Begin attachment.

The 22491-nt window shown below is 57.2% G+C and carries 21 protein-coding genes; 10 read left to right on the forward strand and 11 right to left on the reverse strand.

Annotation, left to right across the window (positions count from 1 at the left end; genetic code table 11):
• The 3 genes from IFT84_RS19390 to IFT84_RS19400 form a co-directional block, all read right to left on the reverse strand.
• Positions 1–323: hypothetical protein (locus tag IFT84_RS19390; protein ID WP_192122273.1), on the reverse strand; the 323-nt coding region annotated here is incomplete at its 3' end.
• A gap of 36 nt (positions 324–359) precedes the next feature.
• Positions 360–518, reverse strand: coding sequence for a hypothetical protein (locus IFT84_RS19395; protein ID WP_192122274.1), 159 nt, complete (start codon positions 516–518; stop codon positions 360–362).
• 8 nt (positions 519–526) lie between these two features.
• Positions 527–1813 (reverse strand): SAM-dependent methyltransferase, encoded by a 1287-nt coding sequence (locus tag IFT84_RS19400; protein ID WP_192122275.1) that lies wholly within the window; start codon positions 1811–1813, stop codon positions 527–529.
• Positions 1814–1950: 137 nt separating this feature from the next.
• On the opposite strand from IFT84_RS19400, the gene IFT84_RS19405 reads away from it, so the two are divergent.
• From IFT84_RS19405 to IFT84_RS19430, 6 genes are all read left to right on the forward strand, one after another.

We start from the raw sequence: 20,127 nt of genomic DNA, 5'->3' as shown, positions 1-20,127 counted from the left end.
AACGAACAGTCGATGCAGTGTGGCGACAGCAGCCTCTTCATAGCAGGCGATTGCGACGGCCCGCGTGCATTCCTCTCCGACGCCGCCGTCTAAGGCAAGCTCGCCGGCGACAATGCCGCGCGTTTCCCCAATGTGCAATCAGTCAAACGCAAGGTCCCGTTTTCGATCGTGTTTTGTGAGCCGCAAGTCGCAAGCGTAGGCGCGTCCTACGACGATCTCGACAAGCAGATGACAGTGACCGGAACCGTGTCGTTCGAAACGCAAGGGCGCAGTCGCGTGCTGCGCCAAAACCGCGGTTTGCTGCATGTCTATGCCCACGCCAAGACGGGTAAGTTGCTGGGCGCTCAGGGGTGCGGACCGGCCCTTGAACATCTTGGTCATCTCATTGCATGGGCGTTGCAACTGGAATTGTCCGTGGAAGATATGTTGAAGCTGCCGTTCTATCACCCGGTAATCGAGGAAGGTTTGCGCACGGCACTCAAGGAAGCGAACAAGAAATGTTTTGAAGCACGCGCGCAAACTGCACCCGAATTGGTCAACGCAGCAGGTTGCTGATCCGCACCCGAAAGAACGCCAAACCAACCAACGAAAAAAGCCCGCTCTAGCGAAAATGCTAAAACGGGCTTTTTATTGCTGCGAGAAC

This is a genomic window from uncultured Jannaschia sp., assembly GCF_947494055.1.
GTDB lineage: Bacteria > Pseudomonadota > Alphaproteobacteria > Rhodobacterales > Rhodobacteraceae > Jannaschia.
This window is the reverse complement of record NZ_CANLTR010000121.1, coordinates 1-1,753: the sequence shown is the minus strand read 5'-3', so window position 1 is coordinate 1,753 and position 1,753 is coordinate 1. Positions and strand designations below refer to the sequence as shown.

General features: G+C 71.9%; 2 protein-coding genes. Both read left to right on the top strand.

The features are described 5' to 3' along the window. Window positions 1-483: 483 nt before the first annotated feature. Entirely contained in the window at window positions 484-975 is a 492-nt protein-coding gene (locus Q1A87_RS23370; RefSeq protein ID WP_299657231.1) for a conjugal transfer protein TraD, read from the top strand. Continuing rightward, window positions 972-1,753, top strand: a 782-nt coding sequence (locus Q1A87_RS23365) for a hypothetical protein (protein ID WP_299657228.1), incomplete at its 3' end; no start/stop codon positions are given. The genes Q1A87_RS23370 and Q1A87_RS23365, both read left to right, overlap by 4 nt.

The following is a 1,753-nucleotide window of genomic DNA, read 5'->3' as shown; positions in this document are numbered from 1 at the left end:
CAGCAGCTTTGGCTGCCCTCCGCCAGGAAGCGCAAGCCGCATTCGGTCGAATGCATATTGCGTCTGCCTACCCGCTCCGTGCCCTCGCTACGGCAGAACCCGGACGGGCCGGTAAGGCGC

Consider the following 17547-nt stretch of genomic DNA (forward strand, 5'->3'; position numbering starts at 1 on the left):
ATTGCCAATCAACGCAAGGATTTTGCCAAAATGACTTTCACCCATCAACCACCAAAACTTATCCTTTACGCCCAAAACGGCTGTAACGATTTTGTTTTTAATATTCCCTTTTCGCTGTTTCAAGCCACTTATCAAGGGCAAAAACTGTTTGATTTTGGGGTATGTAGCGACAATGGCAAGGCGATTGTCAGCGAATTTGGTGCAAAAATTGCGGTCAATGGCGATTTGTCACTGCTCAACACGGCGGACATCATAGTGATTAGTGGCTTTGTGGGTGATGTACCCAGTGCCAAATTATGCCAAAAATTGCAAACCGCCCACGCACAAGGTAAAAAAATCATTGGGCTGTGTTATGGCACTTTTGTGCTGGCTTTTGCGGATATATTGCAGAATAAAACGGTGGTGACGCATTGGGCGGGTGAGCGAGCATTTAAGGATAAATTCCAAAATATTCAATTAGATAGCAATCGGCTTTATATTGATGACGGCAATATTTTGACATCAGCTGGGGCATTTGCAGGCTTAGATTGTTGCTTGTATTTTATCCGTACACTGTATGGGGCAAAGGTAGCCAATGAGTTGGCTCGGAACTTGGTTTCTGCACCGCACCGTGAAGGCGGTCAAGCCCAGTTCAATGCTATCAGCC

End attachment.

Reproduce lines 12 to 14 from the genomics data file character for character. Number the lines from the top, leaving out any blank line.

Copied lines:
We start from the raw sequence: 20,127 nt of genomic DNA, 5'->3' as shown, positions 1-20,127 counted from the left end.
AACGAACAGTCGATGCAGTGTGGCGACAGCAGCCTCTTCATAGCAGGCGATTGCGACGGCCCGCGTGCATTCCTCTCCGACGCCGCCGTCTAAGGCAAGCTCGCCGGCGACAATGCCGCGCGTTTCCCCAATGTGCAATCAGTCAAACGCAAGGTCCCGTTTTCGATCGTGTTTTGTGAGCCGCAAGTCGCAAGCGTAGGCGCGTCCTACGACGATCTCGACAAGCAGATGACAGTGACCGGAACCGTGTCGTTCGAAACGCAAGGGCGCAGTCGCGTGCTGCGCCAAAACCGCGGTTTGCTGCATGTCTATGCCCACGCCAAGACGGGTAAGTTGCTGGGCGCTCAGGGGTGCGGACCGGCCCTTGAACATCTTGGTCATCTCATTGCATGGGCGTTGCAACTGGAATTGTCCGTGGAAGATATGTTGAAGCTGCCGTTCTATCACCCGGTAATCGAGGAAGGTTTGCGCACGGCACTCAAGGAAGCGAACAAGAAATGTTTTGAAGCACGCGCGCAAACTGCACCCGAATTGGTCAACGCAGCAGGTTGCTGATCCGCACCCGAAAGAACGCCAAACCAACCAACGAAAAAAGCCCGCTCTAGCGAAAATGCTAAAACGGGCTTTTTATTGCTGCGAGAAC

This is a genomic window from uncultured Jannaschia sp., assembly GCF_947494055.1.